Get all vaccines on time.
Immunization has saved more lives in Canada in the last 50 years than any other health measure.
What is the hepatitis B vaccine?
The hepatitis B vaccine protects against the hepatitis B virus. It is provided free to babies as part of their routine immunizations. The vaccine is approved by Health Canada.
What is hepatitis B?
Hepatitis B is a virus that attacks the liver. When babies get infected with hepatitis B, the virus is very likely to stay in the body forever. If the virus stays in the body for a long time, it can cause serious disease including permanent liver damage (cirrhosis). Hepatitis B is also one of the main causes of liver cancer, which can be fatal. This is why getting protection from the vaccine at a young age is important.
Who should get hepatitis B vaccine at birth?
The hepatitis B vaccine is given to a baby at birth if their mother has hepatitis B, or is at high risk of hepatitis B infection. A baby who has a household member or caregiver with hepatitis B should also get the vaccine at birth. For a list of those who are at higher risk of hepatitis B infection, see HealthLinkBC File #25a Hepatitis B Vaccine.
How is a baby protected against hepatitis B at birth?
When a mother is infected with hepatitis B, or at risk of infection, her baby will receive 2 immunizations at birth. One is hepatitis B immune globulin, which provides antibodies that protect against the hepatitis B virus right away. The other immunization is the hepatitis B vaccine, which helps the baby make their own antibodies. A baby whose mother is not infected but who has a household member or a caregiver with hepatitis B would get only the hepatitis B vaccine at birth.
After birth, the baby will receive 3 more doses of hepatitis B vaccine at 2, 4 and 6 months of age. These are given at the same time as other childhood vaccines. For more information, see HealthLinkBC File #105 Diphtheria, Tetanus, Pertussis, Hepatitis B, Polio and Haemophilus influenzae type b (DTaP-HB-IPV-Hib) Vaccine.
Babies immunized at birth need to have a blood test 4 weeks after their last dose of hepatitis B vaccine to make sure the vaccine has protected them.
Some babies who received hepatitis B vaccine at birth may be on a different immunization schedule. If you are unsure when your baby should be immunized or tested, speak with your health care provider. It is important to keep a record of all immunizations received.
For more information on hepatitis B immune globulin or the hepatitis B infant vaccine see HealthLinkBC File #25b Hepatitis B Immune Globulin and HealthLinkBC File #25c Hepatitis B Infant Vaccine.
What are the benefits of hepatitis B vaccine?
The hepatitis B vaccine is the best way to protect your child against hepatitis B and its complications. Complications include permanent liver damage, which can lead to liver cancer and death.
When you get your child immunized, you help protect others as well.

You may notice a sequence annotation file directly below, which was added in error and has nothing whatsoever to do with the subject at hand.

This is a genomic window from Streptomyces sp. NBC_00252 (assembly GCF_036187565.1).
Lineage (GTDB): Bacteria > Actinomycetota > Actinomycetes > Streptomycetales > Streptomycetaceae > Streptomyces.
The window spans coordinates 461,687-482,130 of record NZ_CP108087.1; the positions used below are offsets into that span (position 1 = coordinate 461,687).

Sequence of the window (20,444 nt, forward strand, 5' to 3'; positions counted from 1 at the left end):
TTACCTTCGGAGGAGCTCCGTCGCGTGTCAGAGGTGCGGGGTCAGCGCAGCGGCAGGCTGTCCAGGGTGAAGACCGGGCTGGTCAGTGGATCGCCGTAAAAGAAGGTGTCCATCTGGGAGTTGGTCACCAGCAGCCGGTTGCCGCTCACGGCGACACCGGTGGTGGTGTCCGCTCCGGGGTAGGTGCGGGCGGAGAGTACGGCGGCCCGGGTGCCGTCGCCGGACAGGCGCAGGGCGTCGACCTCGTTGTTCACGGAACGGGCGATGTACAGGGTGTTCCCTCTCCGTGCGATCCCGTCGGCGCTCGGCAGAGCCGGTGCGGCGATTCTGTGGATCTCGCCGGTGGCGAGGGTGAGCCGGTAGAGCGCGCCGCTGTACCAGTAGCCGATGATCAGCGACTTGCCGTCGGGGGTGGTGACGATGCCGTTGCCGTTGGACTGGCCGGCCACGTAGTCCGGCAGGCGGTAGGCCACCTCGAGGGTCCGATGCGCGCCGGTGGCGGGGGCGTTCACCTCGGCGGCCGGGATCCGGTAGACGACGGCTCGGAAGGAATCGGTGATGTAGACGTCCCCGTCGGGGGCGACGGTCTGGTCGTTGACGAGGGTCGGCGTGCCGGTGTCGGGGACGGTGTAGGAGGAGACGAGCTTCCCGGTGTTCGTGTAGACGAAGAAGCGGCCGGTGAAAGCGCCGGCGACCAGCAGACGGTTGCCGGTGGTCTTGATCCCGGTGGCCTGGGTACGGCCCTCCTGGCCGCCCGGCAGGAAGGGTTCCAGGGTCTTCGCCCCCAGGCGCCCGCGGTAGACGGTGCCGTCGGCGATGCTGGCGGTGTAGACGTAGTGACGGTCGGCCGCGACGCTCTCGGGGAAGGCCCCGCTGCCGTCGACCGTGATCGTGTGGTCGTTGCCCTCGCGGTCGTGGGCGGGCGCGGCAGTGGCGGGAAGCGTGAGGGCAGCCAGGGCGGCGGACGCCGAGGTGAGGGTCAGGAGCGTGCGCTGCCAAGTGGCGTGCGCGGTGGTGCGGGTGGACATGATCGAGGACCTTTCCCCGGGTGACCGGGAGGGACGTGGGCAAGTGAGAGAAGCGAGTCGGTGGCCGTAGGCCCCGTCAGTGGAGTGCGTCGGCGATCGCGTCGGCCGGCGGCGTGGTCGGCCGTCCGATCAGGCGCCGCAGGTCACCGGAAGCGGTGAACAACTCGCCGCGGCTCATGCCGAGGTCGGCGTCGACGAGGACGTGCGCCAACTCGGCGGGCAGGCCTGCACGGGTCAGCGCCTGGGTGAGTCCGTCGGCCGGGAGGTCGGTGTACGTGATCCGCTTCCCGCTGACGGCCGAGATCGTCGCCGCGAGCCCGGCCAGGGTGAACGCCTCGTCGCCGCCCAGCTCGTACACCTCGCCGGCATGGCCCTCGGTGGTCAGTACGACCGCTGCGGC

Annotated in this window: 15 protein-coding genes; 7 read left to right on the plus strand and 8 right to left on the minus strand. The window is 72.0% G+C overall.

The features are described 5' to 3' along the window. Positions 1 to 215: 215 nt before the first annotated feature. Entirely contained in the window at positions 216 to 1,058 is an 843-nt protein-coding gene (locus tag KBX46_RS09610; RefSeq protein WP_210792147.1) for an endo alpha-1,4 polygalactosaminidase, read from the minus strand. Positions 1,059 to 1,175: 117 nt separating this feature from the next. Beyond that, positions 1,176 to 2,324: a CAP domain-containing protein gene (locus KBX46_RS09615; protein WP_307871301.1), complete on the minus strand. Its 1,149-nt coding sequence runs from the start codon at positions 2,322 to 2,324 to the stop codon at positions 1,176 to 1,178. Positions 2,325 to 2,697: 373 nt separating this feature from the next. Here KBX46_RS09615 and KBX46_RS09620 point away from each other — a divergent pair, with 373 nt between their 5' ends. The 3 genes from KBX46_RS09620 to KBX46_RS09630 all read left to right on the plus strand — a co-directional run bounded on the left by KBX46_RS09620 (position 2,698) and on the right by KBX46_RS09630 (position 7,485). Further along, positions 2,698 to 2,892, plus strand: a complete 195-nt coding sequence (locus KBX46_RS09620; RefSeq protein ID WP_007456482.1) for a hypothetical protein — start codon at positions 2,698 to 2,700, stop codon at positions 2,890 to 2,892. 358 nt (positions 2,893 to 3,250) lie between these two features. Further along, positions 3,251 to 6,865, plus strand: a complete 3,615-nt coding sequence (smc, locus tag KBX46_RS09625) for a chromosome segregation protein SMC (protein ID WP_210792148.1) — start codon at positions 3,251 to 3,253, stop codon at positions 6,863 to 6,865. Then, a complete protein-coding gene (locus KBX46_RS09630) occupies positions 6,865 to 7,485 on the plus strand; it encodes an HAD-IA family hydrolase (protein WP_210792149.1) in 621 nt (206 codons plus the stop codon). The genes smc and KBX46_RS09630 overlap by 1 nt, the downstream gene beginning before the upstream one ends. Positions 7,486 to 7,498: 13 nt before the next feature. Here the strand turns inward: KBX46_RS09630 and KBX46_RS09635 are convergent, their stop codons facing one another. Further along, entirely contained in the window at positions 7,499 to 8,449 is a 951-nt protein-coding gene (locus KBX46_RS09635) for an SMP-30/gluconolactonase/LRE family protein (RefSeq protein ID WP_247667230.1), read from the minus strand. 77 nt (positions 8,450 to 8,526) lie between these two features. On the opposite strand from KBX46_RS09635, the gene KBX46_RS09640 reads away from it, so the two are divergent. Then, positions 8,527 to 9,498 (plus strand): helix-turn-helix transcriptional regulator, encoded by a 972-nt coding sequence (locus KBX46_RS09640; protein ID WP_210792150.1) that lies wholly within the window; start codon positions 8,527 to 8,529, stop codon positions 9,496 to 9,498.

What are the possible reactions after the vaccine?
The vaccine is very safe. It is much safer to get the vaccine than to get hepatitis B.
Common reactions to the vaccine may include soreness, redness and swelling where the vaccine was given. Some children may experience fever, fussiness or fatigue.
For more information on Reye Syndrome, see HealthLinkBC File #84 Reye Syndrome.
It is important to stay in the clinic for 15 minutes after getting any vaccine because there is an extremely rare possibility, less than 1 in a million, of a life-threatening allergic reaction called anaphylaxis. This may include hives, difficulty breathing, or swelling of the throat, tongue or lips. Should this reaction occur, your health care provider is prepared to treat it. Emergency treatment includes administration of epinephrine (adrenaline) and transfer by ambulance to the nearest emergency department. If symptoms develop after you leave the clinic, call 9-1-1 or the local emergency number.
It is important to always report serious or unexpected reactions to your health care provider.
How is hepatitis B spread?
Hepatitis B is spread by contact with infected blood and some body fluids—for example during childbirth. Hepatitis B is also spread by sharing items that may have blood on them such as toothbrushes, razors, dental floss, nail files, needles used for injecting drugs, and by having unprotected sex with another person infected with the hepatitis B virus.
People living in the same household with someone who has hepatitis B are at higher risk of getting infected and they should get the hepatitis B vaccine. The vaccine is provided free to these people. Contact your health care provider to make an appointment. For more information on hepatitis B, see HealthLinkBC File #25a Hepatitis B Vaccine.
Can I breastfeed my baby if I have hepatitis B?
Yes, you can. There is no evidence that breastfeeding can spread hepatitis B from a mother to her baby.